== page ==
The game’s multiplayer mode has no genre changing innovations, but the MW3 teams have done a great job of taking the parts of earlier games that worked, axing the parts that didn’t *cough* knife teleports *cough*, and adding in some new twists to keep the game fresh.

A welcome change to the series is the re-invention of the killstreak reward. In previous games, a string of kills without dying earned you some type of bonus. Modern Warfare gave you a UAV radar sweep, an air strike to kill a group of enemies, or an attack helicopter to fly around shooting anything it saw. Modern Warfare 2 added a bazillion more rewards that you could pick and choose from, but still only rewarded people who could string together a bunch of kills. For new players and the death-prone player like myself that could be very frustrating, and it only rewarded players who went for kills rather than rewarding players who played for the benefit of the team. My favorite game modes are Domination and Headquarters, and a good Domination or Headquarters player is going to be jumping in there seizing objectives and dying at least every couple minutes. The MW3 teams recognized this and expanded the idea of kill streaks into a more broad set of Strike Packages. For the players who can rack up long killstreaks, the Assault package hands out the bevy of traditional death-dealing bonuses like the AC-130 and the Attack Helicopter. If you have trouble staying alive, you can opt for the Support package. The beauty of the Support package is it not only rewards you for kills, it rewards you for capturing Domination points or capturing flags. Even if you have zero kills in a match, you can still be a benefit to your team and feel like you are contributing. For the truly gifted player there is also the new Specialist package that grants you additional perks as you earn kills. While you won’t be helping your team with air support or intel, you will be making yourself more powerful and potentially able to rack up even more kills as you progress. This may be less useful for objective modes, but for Free-For-All or Team Deathmatch modes it may be very useful.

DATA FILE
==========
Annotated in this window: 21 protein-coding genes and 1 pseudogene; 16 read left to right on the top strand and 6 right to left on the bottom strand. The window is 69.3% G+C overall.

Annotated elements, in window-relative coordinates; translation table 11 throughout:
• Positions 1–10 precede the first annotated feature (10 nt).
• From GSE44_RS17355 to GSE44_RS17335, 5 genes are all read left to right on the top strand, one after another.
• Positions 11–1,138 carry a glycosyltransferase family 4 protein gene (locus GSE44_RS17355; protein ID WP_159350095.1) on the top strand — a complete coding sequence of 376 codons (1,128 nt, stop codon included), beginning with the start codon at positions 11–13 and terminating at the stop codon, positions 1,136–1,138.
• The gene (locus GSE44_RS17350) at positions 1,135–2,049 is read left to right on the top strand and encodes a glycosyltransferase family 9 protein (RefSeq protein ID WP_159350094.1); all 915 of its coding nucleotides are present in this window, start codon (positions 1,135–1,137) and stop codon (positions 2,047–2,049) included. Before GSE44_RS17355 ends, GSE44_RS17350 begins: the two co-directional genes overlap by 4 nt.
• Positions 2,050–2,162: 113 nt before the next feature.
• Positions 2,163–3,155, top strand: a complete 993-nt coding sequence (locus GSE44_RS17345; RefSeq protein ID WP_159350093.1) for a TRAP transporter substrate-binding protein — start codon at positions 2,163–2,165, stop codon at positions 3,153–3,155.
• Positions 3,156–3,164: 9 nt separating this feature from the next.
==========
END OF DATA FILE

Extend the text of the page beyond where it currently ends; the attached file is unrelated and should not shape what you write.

One interesting new addition to Modern Warfare 3 has little to do directly with its gameplay. The new Call of Duty Elite service is Activision’s attempt at expanding the Combat Record from Call of Duty: Black Ops into a more in-depth statistics and social networking platform that will span all future Call of Duty titles. It is a very ambitious project but sadly the best parts of the service are only available to subscribers at an incredibly high fee. The service will only appeal to true COD fans, and the price is only worth it if you invest some serious time into the game.

Modern Warfare 3 might be “more of the same”, but that is not entirely a bad thing as it is a copy of a great game. The MW3 team has delivered a satisfying conclusion to the story introduced with the first Modern Warfare game, brought some great additions to the game’s popular multiplayer and co-op modes – but the lack of innovation or real change means that the game is the least enjoyable game in the trilogy.

PlayStation LifeStyle’s Final Score

+ Awesome Spec Ops co-op gameplay

+ Consistently engaging CoD multiplayer experience

– Little innovation

9 out of 10